Although I am not supposed to use the term ‘archive’ for the results of our digitization project (microfilm remains the official archival medium of newspaper content) — the internet ‘archiving’ of cultural materials is a buzz-worthy topic in the news of late.
Especially with the recent launch of Google’s Art Project, there is a growing sense that the time for ambitious, full-scale digitization of cultural relics and resources has finally arrived. Technology is evolving to the point that the ‘library experience’ and the ‘museum experience’ can now be replicated with a high degree of sophistication in an online environment.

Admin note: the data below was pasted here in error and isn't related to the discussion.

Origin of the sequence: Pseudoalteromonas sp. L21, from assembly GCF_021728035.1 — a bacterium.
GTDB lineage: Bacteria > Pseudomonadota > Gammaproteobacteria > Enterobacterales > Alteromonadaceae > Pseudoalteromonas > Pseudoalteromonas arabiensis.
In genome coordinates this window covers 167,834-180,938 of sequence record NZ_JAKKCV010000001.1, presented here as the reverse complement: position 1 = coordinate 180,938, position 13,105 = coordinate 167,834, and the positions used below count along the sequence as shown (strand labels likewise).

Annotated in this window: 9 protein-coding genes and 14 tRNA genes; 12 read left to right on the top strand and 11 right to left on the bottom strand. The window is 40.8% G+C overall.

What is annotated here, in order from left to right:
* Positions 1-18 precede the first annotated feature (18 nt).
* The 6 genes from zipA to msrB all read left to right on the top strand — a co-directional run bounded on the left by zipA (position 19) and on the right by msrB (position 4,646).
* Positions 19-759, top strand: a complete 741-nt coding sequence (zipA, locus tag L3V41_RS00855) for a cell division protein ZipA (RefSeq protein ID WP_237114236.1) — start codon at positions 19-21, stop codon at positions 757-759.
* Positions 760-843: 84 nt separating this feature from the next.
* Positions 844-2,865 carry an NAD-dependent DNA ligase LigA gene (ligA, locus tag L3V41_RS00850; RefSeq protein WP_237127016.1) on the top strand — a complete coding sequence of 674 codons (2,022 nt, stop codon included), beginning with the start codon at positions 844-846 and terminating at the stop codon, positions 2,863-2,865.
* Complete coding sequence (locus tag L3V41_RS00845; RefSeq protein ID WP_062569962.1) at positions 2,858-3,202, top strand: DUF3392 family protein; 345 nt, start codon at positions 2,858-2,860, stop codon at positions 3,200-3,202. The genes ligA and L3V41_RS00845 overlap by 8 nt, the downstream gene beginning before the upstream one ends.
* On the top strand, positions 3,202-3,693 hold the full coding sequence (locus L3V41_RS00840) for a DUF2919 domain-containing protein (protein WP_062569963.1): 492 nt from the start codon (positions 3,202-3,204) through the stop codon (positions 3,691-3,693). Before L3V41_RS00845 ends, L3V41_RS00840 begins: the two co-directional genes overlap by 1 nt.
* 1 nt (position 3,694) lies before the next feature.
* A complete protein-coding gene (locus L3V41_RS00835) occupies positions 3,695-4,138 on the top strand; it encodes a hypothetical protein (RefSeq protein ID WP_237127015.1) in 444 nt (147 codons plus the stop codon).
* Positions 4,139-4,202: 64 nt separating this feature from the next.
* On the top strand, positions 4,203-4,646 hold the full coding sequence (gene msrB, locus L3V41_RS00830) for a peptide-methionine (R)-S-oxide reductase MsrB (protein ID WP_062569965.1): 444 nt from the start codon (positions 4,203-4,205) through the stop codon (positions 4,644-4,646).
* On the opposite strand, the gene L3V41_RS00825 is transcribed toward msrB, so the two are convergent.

“Images are no longer just uploaded onto a website, but can be made stimulating and engaging,” observes Nicholas Serrota, director of the Tate Gallery in London.
Digitized newspapers and paintings are just the beginning: see The best online culture archives, Florence Waters’ recent Telegraph (UK) article with links to help you explore 15 of the top websites. You probably will be amazed by what is available–whether your interest is in art, poetry, film, history, textiles, or even spelunking!